Last week, Rep. Jim Ryun (R-KS) released a statement purporting to prove that the townhouse he purchased from Ed Buckham's U.S. Family Network was sold at fair market price. But his statement (which we've posted here) and its accompanying documentation doesn't prove any such thing. In fact, it only confirms how odd the sale actually was.
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As we reported for the first time last Monday, Ryun bought the Capitol Hill townhouse at far below market value in 2000 - as much as $100,000 below, according to experts we spoke to. The seller was the U.S. Family Network, a nonprofit controlled by Tom DeLay's former chief of staff Ed Buckham. The USFN was little more than a front for Buckham, a slush fund pumped full of money ($2.3 million over four years) by Jack Abramoff's clients. (Buckham was recently implicated in Tony Rudy's guilty plea for helping Abramoff bribe Rudy.)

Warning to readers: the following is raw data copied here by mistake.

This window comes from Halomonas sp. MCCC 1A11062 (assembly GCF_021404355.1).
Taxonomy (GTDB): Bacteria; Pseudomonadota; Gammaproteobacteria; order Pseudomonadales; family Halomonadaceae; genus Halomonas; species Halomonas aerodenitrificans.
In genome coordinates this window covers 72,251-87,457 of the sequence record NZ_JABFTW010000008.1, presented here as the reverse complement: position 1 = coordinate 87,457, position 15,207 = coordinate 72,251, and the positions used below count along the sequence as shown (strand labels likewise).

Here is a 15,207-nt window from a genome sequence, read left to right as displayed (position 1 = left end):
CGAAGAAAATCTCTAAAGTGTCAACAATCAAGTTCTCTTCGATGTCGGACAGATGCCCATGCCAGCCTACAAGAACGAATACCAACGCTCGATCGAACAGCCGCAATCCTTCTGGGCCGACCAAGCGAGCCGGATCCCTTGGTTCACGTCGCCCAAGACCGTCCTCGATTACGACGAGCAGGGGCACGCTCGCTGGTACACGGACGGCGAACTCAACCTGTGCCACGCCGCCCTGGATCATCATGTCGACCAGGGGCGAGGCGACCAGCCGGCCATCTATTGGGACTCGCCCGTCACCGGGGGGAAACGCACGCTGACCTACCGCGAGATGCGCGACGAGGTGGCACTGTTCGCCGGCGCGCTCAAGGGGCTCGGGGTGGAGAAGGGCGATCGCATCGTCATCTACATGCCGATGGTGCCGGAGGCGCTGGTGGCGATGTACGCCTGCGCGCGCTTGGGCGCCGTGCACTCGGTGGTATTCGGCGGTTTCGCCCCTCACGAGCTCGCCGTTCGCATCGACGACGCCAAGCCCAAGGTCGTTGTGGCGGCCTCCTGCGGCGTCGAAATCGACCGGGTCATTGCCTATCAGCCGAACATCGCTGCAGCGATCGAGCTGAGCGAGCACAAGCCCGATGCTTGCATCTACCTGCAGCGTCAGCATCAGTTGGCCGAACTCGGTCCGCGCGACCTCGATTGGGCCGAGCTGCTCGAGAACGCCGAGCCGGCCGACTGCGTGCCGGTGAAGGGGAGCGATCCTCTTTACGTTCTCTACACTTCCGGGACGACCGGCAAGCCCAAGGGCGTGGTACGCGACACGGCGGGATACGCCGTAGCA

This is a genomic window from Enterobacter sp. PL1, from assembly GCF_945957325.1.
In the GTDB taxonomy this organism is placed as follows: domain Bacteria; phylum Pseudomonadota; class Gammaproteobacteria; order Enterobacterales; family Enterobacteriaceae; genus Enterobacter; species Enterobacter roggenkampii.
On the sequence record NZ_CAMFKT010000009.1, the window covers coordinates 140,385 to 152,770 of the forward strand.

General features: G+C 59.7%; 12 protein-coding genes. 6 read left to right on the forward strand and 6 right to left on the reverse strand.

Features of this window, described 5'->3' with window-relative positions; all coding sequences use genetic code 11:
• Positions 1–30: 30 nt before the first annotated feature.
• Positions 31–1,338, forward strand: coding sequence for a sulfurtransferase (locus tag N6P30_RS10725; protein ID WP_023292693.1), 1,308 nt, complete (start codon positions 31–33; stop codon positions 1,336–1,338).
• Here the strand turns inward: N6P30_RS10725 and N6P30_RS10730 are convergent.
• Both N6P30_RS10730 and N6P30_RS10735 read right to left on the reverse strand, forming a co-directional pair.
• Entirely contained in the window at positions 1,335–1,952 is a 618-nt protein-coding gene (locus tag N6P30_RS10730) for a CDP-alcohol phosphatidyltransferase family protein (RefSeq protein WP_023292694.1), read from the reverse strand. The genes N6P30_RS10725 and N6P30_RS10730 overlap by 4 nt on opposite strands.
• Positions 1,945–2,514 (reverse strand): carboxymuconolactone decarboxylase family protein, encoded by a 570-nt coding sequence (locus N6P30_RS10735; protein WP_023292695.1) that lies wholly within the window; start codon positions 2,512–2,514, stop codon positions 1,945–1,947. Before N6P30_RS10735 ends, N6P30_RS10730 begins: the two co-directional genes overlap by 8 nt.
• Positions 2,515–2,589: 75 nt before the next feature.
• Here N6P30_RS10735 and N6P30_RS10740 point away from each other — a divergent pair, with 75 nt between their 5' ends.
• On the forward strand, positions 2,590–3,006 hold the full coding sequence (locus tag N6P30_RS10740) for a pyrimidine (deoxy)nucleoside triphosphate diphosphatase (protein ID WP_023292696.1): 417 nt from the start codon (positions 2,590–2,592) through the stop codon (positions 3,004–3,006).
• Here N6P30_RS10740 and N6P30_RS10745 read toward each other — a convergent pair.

So what's Ryun's defense?
Ryun claims that he found structural deficiencies that effected the price of the townshouse. According to his statement, Ryun consulted a housing inspector who found that "the upstairs master bathroom was in danger of falling through the living room ceiling because of the size of the bathtub put in by the previous owner." He then followed up by speaking with a contractor who estimated the repairs would cost "between $10,000 and $20,000."
But Ryun does not produce documentation for these estimates, nor does he suggest that such documentation ever existed or that he provided it to the U.S. Family Network as part of the negotiations. What he did do, according to his account, was "ask" the USFN to take the contractor's estimate "into consideration." The USFN then apparently voluntarily depressed the sale price based on Ryun's verbal assurances that repairs were needed. That's seems far from a normal process of negotiation. And how many building inspectors produce no written record of their work?